General Tool for Evaluating High-Contrast Coronagraphic Telescope Performance Error Budgets
- Created: Friday, 01 April 2011
The Coronagraph Performance Error Budget (CPEB) tool automates many of the key steps required to evaluate the scattered starlight contrast in the dark hole of a space-based coronagraph. The tool uses a Code V prescription of the optical train, and uses MATLAB programs to call ray-trace code that generates linear beam-walk and aberration sensitivity matrices for motions of the optical elements and line-of-sight pointing, with and without controlled fine-steering mirrors (FSMs). The sensitivity matrices are imported by macros into Excel 2007, where the error budget is evaluated. The user specifies the particular optics of interest, and chooses the quality of each optic from a predefined set of PSDs. The spreadsheet creates a nominal set of thermal and jitter motions, and combines that with the sensitivity matrices to generate an error budget for the system.
CPEB also contains a combination of form and ActiveX controls with Visual Basic for Applications code to allow for user interaction in which the user can perform trade studies such as changing engineering requirements, and identifying and isolating stringent requirements. It contains summary tables and graphics that can be instantly used for reporting results in view graphs.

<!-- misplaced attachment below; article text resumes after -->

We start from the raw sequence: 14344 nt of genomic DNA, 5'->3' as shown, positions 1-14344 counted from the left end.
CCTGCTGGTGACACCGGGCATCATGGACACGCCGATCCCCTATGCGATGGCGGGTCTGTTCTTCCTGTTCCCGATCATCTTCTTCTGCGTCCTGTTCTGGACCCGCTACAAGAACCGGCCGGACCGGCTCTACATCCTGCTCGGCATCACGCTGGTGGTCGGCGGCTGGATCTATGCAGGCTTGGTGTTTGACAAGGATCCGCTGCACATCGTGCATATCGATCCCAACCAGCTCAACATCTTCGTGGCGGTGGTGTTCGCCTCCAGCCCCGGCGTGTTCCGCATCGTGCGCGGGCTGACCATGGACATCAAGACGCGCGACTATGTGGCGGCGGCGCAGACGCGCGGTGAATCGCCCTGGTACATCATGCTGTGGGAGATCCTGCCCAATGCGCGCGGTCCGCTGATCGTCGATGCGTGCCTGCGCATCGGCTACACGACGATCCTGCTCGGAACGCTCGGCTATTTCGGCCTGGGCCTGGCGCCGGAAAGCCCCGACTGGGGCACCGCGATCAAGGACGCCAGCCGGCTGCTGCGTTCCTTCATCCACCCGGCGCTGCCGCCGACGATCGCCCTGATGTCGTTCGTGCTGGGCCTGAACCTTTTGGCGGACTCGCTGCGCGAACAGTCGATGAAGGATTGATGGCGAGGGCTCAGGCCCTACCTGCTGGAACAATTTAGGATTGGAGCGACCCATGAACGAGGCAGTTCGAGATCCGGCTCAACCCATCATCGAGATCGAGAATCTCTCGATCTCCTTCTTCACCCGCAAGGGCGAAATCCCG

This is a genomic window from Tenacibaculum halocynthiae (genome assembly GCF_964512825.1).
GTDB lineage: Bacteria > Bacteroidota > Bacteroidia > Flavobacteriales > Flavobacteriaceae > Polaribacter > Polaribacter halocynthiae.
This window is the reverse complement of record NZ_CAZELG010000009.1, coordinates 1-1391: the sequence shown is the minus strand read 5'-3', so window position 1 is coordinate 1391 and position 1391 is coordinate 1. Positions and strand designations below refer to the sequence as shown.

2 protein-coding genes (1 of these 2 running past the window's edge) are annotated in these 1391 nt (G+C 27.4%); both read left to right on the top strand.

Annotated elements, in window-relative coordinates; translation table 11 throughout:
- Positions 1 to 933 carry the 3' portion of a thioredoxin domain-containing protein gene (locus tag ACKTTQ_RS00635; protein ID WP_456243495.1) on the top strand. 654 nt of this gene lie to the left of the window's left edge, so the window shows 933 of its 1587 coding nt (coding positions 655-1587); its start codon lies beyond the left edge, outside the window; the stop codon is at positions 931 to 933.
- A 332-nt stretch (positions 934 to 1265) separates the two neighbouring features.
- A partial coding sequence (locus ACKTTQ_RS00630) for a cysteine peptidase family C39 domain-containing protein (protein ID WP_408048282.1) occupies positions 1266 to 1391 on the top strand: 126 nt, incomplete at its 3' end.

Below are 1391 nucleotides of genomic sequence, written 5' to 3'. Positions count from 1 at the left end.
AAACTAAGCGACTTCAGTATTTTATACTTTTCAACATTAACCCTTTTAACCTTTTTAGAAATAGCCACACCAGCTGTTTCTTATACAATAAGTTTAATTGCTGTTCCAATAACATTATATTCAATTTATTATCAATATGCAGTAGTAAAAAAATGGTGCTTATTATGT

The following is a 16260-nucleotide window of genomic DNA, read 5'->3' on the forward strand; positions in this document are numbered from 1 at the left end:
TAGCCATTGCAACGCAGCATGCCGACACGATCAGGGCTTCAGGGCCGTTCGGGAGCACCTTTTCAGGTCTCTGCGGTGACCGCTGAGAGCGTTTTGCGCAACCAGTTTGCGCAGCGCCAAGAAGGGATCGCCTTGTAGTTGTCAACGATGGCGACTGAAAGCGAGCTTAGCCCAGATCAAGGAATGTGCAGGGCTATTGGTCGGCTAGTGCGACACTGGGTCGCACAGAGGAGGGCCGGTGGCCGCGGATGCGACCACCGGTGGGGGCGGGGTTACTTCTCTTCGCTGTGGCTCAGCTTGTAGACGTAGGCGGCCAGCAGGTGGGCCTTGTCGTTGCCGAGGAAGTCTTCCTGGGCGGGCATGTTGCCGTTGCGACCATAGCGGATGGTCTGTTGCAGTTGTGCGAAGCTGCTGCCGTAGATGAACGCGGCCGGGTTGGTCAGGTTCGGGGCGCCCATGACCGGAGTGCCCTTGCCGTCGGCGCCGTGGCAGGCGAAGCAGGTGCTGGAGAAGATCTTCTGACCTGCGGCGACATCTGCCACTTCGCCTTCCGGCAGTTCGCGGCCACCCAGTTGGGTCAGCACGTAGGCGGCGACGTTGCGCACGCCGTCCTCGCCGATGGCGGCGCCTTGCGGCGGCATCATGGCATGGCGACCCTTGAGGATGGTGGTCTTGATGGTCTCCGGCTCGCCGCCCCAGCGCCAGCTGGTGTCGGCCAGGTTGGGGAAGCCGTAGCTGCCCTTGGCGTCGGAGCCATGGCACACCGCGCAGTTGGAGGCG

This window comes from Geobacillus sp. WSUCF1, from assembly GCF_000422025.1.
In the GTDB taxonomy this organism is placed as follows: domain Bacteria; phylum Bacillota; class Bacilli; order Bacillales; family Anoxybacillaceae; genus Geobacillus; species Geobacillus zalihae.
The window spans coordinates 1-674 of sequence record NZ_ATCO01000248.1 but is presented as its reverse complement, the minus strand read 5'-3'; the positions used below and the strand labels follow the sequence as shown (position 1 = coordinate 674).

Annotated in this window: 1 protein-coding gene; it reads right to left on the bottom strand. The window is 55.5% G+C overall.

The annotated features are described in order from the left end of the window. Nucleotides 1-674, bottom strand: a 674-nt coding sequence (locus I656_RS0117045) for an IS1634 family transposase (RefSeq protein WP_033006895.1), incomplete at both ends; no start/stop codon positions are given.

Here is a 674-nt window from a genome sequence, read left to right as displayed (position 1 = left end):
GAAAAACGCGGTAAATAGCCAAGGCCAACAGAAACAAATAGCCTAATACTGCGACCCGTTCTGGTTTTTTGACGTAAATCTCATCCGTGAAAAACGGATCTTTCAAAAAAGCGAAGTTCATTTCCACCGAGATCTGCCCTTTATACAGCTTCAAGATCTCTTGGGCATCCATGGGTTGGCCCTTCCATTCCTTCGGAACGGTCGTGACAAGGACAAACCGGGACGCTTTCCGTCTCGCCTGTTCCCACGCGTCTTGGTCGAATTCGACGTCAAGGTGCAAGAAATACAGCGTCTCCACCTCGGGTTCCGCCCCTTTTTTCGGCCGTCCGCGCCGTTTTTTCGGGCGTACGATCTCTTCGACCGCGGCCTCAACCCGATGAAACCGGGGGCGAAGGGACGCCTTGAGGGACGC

The entire process to obtain a coronagraphic telescope performance error budget has been automated into three stages: conversion of optical prescription from Zemax or Code V to MACOS (in-house optical modeling and analysis tool), a linear models process, and an error budget tool process. The first process was improved by developing a MATLAB package based on the Class Constructor Method with a number of userdefined functions that allow the user to modify the MACOS optical prescription. The second process was modified by creating a MATLAB package that contains user-defined functions that automate the process. The user interfaces with the process by utilizing an initialization file where the user defines the parameters of the linear model computations. Other than this, the process is fully automated. The third process was developed based on the Terrestrial Planet Finder coronagraph Error Budget Tool, but was fully automated by using VBA code, form, and ActiveX controls.